>35 catzteach: Our dealership has some of those beautiful red vehicles for sale. We've been putting them in the showroom, but people keep buying them! So lovely I want to stroke them (but don't because, fingerprints). Enjoy!
About the instructive phase, isn't it something? I think it's the longest part of the process! One of our guys goes through everything with the customers, and it takes as you say, about an hour and a half! The other guy gives them the important bits, then tells them to call or come back by when they want more. Most people can't absorb and retain all of it anyway.
Speaking of this. OnStar. Am I the only one who cringes about that? I mean, has no one else watched Doctor Who and learned that allowing such a beast in your car is dangerous? We don't subscribe, but I know it's there, waiting. Watching. Listening. *shudder*
Cars are the root of everything that's wrong with this world. Trucks are worse.
I'm not judgemental or anything. :(
>34 catzteach: Congrats on the new truck!
>34 catzteach:, >37 MrsLee: When I bought my new car last year, my sales guy took the “important bits” approach and I was happy with that. I told him I probably wouldn’t remember everything he told me anyway, and that I’d read my manual. Which I did, over the next couple of days, and I learned about all the features and how to operate everything way better than I would have otherwise. But apparently reading a car manual is weird. :) I just wished the electronic version of the manual would let me select my model and options and automatically filter out the dozens of pages that were completely irrelevant to me.
>36 suitable1: right now, nothing. But we have thought about getting an r-pod. It can tow 7500 pounds!
>37 MrsLee: The Husband is reading the manual as we “speak.” Our neighbor sold it to us so we can always go to his house and ask about stuff.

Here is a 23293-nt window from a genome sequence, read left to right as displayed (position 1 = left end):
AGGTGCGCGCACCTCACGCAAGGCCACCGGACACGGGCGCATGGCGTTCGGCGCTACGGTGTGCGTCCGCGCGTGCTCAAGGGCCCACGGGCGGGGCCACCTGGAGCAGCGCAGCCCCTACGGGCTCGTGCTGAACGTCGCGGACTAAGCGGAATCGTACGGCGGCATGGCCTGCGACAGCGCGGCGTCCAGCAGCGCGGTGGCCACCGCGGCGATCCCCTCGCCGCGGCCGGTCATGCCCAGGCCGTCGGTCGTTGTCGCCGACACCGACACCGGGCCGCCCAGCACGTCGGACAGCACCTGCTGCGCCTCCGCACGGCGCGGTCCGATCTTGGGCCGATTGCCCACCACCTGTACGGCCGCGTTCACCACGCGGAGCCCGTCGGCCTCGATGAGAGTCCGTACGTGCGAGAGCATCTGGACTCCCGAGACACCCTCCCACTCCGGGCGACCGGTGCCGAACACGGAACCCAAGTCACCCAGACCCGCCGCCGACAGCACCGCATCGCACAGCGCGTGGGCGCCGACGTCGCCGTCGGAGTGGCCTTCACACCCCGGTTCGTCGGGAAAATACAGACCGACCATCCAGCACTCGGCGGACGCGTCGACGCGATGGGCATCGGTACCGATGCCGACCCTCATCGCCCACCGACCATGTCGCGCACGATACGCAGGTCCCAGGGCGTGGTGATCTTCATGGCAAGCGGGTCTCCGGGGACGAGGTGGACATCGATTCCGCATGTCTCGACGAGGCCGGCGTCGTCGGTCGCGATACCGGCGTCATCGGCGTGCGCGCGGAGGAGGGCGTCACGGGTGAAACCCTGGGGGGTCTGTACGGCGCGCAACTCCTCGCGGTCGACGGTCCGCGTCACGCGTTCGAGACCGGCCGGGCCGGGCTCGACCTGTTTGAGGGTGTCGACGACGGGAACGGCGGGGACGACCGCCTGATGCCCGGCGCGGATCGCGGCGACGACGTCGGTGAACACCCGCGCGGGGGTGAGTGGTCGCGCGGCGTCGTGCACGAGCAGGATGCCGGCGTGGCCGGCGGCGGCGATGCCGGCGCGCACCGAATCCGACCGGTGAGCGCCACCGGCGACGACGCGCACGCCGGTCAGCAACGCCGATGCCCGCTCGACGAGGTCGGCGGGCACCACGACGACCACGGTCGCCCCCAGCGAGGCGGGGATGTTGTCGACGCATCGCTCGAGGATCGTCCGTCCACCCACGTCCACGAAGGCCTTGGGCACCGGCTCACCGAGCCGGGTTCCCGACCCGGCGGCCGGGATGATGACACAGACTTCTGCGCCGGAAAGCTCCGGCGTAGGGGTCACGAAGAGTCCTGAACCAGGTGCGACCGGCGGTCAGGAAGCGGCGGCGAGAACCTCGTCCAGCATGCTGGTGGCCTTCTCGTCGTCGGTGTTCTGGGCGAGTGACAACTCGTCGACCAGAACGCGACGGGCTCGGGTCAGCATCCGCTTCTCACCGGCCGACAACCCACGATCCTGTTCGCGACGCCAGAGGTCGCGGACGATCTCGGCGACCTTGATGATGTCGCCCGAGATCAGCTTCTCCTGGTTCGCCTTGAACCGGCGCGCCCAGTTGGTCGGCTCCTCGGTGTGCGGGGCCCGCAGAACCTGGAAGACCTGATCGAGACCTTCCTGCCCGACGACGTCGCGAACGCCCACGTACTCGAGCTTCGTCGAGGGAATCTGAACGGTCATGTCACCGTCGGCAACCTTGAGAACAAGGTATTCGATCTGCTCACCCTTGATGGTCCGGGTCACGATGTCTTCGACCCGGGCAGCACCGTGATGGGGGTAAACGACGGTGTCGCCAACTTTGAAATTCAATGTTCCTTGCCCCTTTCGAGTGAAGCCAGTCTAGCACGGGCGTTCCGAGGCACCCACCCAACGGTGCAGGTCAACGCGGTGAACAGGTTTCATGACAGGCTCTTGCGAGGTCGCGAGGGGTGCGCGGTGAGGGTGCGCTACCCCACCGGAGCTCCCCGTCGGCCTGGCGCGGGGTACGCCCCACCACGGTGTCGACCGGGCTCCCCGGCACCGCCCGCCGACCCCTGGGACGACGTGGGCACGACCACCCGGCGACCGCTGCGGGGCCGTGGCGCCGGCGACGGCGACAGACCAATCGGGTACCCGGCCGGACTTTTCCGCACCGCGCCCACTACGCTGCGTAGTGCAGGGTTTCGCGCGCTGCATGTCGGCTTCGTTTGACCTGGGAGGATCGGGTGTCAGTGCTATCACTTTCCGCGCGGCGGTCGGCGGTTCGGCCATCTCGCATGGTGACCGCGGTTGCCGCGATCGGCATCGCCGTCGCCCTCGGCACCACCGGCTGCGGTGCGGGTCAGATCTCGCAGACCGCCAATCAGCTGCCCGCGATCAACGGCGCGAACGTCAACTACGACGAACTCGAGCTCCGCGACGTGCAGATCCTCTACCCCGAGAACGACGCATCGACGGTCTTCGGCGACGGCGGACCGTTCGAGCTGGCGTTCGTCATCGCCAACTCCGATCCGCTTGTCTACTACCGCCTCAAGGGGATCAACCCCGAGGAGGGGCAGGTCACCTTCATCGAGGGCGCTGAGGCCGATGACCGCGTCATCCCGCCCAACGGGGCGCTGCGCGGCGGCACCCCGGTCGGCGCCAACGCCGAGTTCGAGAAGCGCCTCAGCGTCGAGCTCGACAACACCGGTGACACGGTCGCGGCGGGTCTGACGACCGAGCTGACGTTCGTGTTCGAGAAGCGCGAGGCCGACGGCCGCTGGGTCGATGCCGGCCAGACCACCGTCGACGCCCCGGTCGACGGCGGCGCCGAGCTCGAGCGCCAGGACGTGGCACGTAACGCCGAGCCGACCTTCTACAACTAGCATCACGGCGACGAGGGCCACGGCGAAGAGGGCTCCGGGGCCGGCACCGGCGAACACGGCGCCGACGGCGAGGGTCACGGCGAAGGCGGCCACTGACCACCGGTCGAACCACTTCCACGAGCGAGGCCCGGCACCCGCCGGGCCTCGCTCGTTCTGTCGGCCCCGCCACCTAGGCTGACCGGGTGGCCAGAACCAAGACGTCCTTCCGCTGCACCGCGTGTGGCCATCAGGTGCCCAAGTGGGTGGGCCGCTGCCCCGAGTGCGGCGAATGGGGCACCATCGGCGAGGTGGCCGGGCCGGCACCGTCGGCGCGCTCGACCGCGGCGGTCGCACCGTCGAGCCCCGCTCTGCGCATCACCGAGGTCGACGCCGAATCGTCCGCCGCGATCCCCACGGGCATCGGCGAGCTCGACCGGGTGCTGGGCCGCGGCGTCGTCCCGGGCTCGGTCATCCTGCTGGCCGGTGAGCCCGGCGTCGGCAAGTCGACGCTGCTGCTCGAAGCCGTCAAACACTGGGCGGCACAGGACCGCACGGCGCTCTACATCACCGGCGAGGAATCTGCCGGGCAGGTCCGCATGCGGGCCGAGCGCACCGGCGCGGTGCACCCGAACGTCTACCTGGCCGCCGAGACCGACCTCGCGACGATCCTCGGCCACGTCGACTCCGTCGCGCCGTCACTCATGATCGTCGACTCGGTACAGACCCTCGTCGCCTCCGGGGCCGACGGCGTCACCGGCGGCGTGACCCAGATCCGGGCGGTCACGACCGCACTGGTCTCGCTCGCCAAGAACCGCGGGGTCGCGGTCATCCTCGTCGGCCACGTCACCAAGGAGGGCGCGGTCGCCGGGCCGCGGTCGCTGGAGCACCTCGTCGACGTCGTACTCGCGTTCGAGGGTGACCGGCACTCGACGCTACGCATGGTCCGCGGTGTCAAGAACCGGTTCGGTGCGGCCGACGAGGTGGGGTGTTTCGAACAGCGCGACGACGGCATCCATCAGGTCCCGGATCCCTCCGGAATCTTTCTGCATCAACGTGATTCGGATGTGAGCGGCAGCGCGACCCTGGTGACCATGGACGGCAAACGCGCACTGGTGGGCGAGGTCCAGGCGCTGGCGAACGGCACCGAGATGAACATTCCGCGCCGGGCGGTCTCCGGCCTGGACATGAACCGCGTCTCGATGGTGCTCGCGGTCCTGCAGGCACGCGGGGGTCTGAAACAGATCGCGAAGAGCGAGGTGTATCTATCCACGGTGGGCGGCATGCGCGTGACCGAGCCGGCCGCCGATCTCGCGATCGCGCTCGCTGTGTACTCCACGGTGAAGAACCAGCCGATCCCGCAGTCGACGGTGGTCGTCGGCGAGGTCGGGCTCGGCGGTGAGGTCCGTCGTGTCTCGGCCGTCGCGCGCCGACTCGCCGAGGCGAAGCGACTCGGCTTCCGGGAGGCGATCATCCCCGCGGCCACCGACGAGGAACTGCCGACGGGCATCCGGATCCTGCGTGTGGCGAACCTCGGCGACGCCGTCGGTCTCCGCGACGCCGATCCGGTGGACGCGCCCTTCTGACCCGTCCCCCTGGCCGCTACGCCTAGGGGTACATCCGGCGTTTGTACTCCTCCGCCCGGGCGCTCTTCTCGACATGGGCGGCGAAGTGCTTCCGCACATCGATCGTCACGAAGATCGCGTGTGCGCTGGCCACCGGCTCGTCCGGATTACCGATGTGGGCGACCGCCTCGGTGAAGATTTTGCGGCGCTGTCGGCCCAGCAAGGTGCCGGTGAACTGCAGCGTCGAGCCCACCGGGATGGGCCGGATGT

>39 YouKneeK: I’ve read the manual of every car I’ve owned. I want to know how it works and what all the little lights mean.
>40 catzteach:, I don't think cars come with paper manuals anymore? You either have to purchase them or look online. Not cool.
>39 YouKneeK: I also read the manual of my car, and I have an old one without many bells and whistles...
>35 catzteach: Great looking truck. Goid luck with it.
I am glad to be amongst people who as as weird as I am with respect to reading car manuals.
>39 YouKneeK: No problem with the truck manual itself, but most of the sound system manual (including how to reset the clock!) is in Chinese. Yes, the Glenmobile is a "Chinese Cheapie".
>40 catzteach:, >42 zjakkelien:, >43 pgmcc: It’s wonderful to finally know so many fellow car manual readers! :)
>41 MrsLee: My new car came with a paper manual and a CD with a PDF manual, although the PDF manual was a bit longer and went into more detail. To me a paper manual still seems important to have in the glove compartment so it can be referenced in the event of problems or cryptic lights, especially given how few people actually read them until they need something.
>42 zjakkelien: I did the same on my last car, which also didn’t have much in the way of bells and whistles, and I still learned things I wouldn’t have known otherwise.
>44 hfglen: A Chinese manual could be a problem! In my limited experience, resetting a clock usually involves holding down one or more buttons for several seconds until it flashes and/or beeps, then using the same button(s) to change the time. On the other hand, without a manual to guide you, it's possible you could accidentally activate the self destruct... :)
My husband studies the manual in detail. For days. With his latest car he bought some software to turn on features that weren’t part of his option package. Of course that meant getting a cheap android tablet, but that’s all normal when you’re married to an engineer.
>46 majkia: I just press all the buttons until stuff happens :)
I mean, what is the worst that can happen? I might blow up Alderaan, but I was going to do that anyway...
>48 Darth-Heather: I do read the manuals, but first I press buttons. In my newest car, the one with the Beast installed, the first button I pressed was the bright red one. It then announced, "Calling 911." Oops.
>49 MrsLee: heh. I wonder if the emergency services people get a lot of accidental calls like that. :)
I kept pressing a button in my new car that I *thought* was for the all-wheel traction thing, but it turned out that I was actually turning my hazard lights on and off... I probably should read the manual :D